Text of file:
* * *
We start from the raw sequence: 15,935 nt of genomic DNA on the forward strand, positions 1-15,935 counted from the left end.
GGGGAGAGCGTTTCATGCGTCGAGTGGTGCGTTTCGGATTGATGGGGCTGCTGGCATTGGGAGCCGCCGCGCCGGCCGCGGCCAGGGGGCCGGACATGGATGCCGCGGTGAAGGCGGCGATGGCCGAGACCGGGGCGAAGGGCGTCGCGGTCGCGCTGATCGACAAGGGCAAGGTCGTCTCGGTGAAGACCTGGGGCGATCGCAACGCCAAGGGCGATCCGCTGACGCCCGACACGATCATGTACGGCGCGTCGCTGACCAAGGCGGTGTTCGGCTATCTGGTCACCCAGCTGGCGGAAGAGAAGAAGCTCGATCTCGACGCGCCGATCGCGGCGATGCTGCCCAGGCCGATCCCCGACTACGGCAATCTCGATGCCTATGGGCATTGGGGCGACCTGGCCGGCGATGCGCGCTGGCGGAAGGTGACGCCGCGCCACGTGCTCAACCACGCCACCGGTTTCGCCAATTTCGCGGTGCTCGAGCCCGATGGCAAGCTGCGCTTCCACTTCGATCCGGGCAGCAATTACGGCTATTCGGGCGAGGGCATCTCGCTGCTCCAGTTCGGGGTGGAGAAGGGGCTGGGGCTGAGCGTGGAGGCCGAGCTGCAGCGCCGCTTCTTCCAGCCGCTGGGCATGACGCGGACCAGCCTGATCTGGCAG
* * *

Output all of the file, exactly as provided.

We start from the raw sequence: 15,935 nt of genomic DNA on the forward strand, positions 1-15,935 counted from the left end.
GGGGAGAGCGTTTCATGCGTCGAGTGGTGCGTTTCGGATTGATGGGGCTGCTGGCATTGGGAGCCGCCGCGCCGGCCGCGGCCAGGGGGCCGGACATGGATGCCGCGGTGAAGGCGGCGATGGCCGAGACCGGGGCGAAGGGCGTCGCGGTCGCGCTGATCGACAAGGGCAAGGTCGTCTCGGTGAAGACCTGGGGCGATCGCAACGCCAAGGGCGATCCGCTGACGCCCGACACGATCATGTACGGCGCGTCGCTGACCAAGGCGGTGTTCGGCTATCTGGTCACCCAGCTGGCGGAAGAGAAGAAGCTCGATCTCGACGCGCCGATCGCGGCGATGCTGCCCAGGCCGATCCCCGACTACGGCAATCTCGATGCCTATGGGCATTGGGGCGACCTGGCCGGCGATGCGCGCTGGCGGAAGGTGACGCCGCGCCACGTGCTCAACCACGCCACCGGTTTCGCCAATTTCGCGGTGCTCGAGCCCGATGGCAAGCTGCGCTTCCACTTCGATCCGGGCAGCAATTACGGCTATTCGGGCGAGGGCATCTCGCTGCTCCAGTTCGGGGTGGAGAAGGGGCTGGGGCTGAGCGTGGAGGCCGAGCTGCAGCGCCGCTTCTTCCAGCCGCTGGGCATGACGCGGACCAGCCTGATCTGGCAG